Wind energy is on the rise: The U.S. Department of Energy has called for an increase in wind power – with a goal of generating one fifth of our electricity in just fourteen years. But with an increase in the number of wind turbines comes a threat to birds and bats.

Wind turbine and birds flying nearby

At more than 100 feet long, turbine blades present a possibly fatal danger to these animals, while the construction of large wind farms could potentially destroy habitats.

This is of particular concern in the Great Lakes, since the region is so important to migrating species. So biologists like Nathan Rathbun of the U.S. Fish and Wildlife Service are using radar, acoustic monitoring and visual surveys to better understand the migration patterns of birds and bats along the coasts of the Great Lakes.

Rathbun: “They send out a radar beam that tracks birds and bats basically like you would track an airplane or a boat. So it sends out a beam, gets some energy back from that, records that energy signature, and can track that target as it flies through the air space, whether it’s a bird or a bat. No banding – the birds and bats have no idea that we’re even there, which is great for them.”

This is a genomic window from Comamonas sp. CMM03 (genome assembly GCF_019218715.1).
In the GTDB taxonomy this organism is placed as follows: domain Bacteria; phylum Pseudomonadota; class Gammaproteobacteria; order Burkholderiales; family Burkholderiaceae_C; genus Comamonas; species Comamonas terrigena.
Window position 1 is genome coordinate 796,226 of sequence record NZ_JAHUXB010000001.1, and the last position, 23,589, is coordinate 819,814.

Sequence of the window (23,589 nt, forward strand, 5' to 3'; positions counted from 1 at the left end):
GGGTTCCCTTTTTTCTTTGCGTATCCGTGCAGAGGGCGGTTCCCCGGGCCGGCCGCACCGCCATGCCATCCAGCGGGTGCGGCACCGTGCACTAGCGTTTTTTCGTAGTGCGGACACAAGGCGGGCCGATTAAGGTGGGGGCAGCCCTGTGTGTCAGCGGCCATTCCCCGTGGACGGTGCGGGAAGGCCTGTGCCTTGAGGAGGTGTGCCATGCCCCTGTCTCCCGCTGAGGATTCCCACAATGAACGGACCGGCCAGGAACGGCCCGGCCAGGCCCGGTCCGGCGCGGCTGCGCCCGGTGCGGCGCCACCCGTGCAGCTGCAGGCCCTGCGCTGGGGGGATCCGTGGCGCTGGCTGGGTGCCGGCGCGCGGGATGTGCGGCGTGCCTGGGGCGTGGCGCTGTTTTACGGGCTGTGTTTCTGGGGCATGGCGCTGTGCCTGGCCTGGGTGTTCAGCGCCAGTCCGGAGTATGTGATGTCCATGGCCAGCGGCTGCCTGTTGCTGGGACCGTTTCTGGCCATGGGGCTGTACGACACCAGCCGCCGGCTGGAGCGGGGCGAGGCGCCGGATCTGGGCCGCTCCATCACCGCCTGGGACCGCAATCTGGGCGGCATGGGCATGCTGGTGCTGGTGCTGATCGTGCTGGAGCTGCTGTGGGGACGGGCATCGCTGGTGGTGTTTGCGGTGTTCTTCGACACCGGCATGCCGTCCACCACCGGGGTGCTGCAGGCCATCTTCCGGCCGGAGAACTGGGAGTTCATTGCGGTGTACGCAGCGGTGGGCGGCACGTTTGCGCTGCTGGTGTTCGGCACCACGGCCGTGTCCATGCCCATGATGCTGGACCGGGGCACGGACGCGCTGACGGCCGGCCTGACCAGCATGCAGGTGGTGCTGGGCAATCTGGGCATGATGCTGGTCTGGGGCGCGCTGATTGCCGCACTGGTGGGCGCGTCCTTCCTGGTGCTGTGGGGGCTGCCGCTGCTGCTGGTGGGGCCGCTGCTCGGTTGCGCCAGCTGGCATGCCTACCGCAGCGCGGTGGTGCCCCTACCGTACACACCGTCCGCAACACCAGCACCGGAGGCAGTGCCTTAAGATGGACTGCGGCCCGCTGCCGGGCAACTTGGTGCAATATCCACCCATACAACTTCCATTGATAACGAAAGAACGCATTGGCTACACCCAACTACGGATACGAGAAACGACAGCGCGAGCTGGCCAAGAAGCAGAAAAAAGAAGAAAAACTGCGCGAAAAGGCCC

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Learning which areas are most heavily used will allow biologists to advise wind power developers which areas to avoid, so that wind farms pose less of a threat to wildlife.

Reporting credit: ChavoBart Digital Media/Peter Bresnan.
Photo: Copyright protected.

More Resources
Monitoring Migration Along the Great Lakes
Impacts of Wind on Wildlife
U.S. Great Lakes System
Wind Turbine Interactions with Birds, Bats, and their Habitats: A Summary of Research Results and Priority Questions


Erika Street Hopman

Erika Street Hopman is co-founder of ChavoBart Digital Media, an audio and video production firm with a focus on scientific and environmental media. ChavoBart Digital Media contributes original reporting,...